According to NeoFuji, there were some speculations about Bit Corporation producing and releasing a second variant of the Gamate and even releasing a color version of the handheld. Given how much information the internet has happily provided us, there isn't a tiny clue of these handhelds' existence nor are there photos to prove it. If someone out there has it, take out your smartphone, click the Camera app, snap a picture of that ultra rare Gamate you have and share it online. I'm sure some collector out there will offer you a price that's good enough to buy you a house or two in exchange for that super scarce Gamate you have. You can read about it by clicking here. (Then again, realistic 3D illustrations and motion graphics are the thing nowadays so if you can digitally model what a Gamate Color may look like, create one and send it to us!)
Whether it's the marketing, the name of this system, both or some other reason(s) thereof, these handhelds give off that impression where even if the most spoiled kid everyone knew at school owned it, you likely would still forget about him/her owning it. Despite its rare value, we find that this is one of the most forgettable handhelds that made a small scratch in video game history. The company gave it their all, but I felt they should have given it more thought before releasing and selling this—thus, may lead to the conclusion that this was sold immediately to partake in the demand and popularity of portable gaming. When you think of rare handhelds, past or present, very few would bring the Gamate up in conversation. It's rare, yes, but its history still feels incomplete.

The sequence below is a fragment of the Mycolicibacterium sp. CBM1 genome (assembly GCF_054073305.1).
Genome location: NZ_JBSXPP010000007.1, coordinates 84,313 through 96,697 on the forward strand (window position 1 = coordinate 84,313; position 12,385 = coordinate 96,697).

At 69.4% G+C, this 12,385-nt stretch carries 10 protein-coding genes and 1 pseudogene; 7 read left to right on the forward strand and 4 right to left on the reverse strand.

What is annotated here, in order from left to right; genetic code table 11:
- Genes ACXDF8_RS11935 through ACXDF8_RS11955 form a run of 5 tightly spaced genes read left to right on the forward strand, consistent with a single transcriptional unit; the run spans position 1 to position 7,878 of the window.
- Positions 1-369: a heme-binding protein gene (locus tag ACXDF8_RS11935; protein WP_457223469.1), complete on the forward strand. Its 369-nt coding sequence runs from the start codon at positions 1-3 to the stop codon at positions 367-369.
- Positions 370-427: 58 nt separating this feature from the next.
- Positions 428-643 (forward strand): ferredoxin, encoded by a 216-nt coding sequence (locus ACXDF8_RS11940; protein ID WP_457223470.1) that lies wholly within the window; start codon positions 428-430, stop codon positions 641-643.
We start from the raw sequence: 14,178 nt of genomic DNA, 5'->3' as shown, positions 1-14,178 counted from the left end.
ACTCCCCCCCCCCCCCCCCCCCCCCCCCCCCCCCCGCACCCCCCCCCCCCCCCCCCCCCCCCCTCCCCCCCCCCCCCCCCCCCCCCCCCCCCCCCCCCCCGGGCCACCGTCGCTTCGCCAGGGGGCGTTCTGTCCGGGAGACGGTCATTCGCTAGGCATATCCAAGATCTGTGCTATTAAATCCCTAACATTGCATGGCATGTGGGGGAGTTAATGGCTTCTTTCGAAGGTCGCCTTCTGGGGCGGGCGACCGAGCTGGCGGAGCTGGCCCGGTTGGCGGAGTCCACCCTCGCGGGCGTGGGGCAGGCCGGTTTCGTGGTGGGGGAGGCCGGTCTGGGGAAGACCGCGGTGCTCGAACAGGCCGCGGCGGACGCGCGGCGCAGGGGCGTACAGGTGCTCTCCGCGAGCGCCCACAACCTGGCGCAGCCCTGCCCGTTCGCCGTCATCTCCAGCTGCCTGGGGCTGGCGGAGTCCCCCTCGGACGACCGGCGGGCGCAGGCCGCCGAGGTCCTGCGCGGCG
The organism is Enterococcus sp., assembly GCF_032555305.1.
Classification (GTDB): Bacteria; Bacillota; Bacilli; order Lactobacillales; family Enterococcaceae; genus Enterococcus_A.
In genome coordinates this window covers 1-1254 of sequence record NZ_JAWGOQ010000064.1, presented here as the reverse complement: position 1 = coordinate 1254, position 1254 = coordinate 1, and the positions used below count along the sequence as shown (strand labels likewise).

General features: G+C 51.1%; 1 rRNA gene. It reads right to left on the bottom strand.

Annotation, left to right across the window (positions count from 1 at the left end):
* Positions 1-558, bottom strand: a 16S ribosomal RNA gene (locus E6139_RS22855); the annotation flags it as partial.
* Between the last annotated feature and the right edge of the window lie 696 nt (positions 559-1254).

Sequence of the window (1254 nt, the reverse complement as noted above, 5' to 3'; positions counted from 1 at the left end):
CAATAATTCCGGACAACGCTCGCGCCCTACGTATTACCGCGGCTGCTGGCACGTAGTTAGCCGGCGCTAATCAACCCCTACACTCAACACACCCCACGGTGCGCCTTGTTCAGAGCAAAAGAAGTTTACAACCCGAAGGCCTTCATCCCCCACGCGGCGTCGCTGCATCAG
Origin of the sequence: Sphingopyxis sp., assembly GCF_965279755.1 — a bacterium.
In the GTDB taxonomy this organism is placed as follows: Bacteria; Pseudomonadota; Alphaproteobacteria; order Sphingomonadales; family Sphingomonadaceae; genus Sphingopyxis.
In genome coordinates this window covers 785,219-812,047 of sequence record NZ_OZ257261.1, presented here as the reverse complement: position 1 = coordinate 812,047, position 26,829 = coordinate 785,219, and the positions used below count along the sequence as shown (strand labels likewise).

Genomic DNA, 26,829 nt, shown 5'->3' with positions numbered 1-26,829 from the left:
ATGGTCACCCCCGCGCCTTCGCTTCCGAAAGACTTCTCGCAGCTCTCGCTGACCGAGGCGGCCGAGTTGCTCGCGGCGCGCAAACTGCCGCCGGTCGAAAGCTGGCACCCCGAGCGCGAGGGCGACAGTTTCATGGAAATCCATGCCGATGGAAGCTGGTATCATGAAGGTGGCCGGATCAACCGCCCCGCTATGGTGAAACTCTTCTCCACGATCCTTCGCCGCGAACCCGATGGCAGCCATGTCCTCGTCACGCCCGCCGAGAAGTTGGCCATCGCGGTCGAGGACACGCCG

Had I been an employee that tried to market and sell this, I would've been the first to stand up and ask that the handheld name be changed. Being how socially and politically aware the citizens of our country are, here in the United States of America, the name may offend some—like the viewers who found our website's background color offensive because it's "all white with no color, and it's considered racist." Get a life, people.
To those who own one, or previously owned one, let us know what you think in the comments below!
- Horizontal build.
- Little motion blur compared to the Game Boy.
- Game cartridges are produced similarly as the Turbo Grafx-16 games.
- High-valued collectible handheld, despite its sales gone terrible compared to the Game Boy.
- No backlight.
- "Gamate"? At least it's not named "Mega Duck."
- LCD screen and audio speakers don't age very well.
- Rumors of a Gamate Color—color screen version—hasn't been confirmed to this day.
- Not one game stood out to represent the handheld.
- Like the Mega Duck, the Supervision and the Game Master, its library of games hasn't been properly preserved overtime and are slowly disappearing (any diehard Gamate collectors out there?).
|Game Console||Bit Corporation Gamate|
|ISBN / Bar Code number||????|
|Video Format||1.33:1 (4:3)|
|Released||1990s (US, AU, Asia & EU)|
|Video Specification||Dot Matrix ("Black & White")|
|Licensed by||Bit Corporation / United Microelectronics Corporation|
|Company||Bit Corporation / United Microelectronics Corporation|
|Other Console Versions||Gamate Color (????)|
|Other||The Gamate was branded as "Super Boy" in Taiwan, and branded "Super Child Prodigy" in China.|